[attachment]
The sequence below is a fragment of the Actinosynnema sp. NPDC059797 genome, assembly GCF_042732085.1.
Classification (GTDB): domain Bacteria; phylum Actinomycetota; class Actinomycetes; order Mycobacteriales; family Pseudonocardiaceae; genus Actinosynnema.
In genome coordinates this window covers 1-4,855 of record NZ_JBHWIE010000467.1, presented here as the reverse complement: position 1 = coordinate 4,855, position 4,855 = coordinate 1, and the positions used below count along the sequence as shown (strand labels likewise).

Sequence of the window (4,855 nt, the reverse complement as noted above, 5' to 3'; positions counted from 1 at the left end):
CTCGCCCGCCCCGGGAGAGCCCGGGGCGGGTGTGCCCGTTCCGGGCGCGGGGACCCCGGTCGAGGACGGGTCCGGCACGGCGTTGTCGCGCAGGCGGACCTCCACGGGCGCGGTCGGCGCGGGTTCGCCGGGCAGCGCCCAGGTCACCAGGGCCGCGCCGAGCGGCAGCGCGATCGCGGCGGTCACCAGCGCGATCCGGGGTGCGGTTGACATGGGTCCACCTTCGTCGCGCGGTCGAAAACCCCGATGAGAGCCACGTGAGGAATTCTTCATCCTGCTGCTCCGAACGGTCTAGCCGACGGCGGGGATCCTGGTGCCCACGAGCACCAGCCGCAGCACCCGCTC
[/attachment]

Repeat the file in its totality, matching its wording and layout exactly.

The sequence below is a fragment of the Actinosynnema sp. NPDC059797 genome, assembly GCF_042732085.1.
Classification (GTDB): domain Bacteria; phylum Actinomycetota; class Actinomycetes; order Mycobacteriales; family Pseudonocardiaceae; genus Actinosynnema.
In genome coordinates this window covers 1-4,855 of record NZ_JBHWIE010000467.1, presented here as the reverse complement: position 1 = coordinate 4,855, position 4,855 = coordinate 1, and the positions used below count along the sequence as shown (strand labels likewise).

Sequence of the window (4,855 nt, the reverse complement as noted above, 5' to 3'; positions counted from 1 at the left end):
CTCGCCCGCCCCGGGAGAGCCCGGGGCGGGTGTGCCCGTTCCGGGCGCGGGGACCCCGGTCGAGGACGGGTCCGGCACGGCGTTGTCGCGCAGGCGGACCTCCACGGGCGCGGTCGGCGCGGGTTCGCCGGGCAGCGCCCAGGTCACCAGGGCCGCGCCGAGCGGCAGCGCGATCGCGGCGGTCACCAGCGCGATCCGGGGTGCGGTTGACATGGGTCCACCTTCGTCGCGCGGTCGAAAACCCCGATGAGAGCCACGTGAGGAATTCTTCATCCTGCTGCTCCGAACGGTCTAGCCGACGGCGGGGATCCTGGTGCCCACGAGCACCAGCCGCAGCACCCGCTC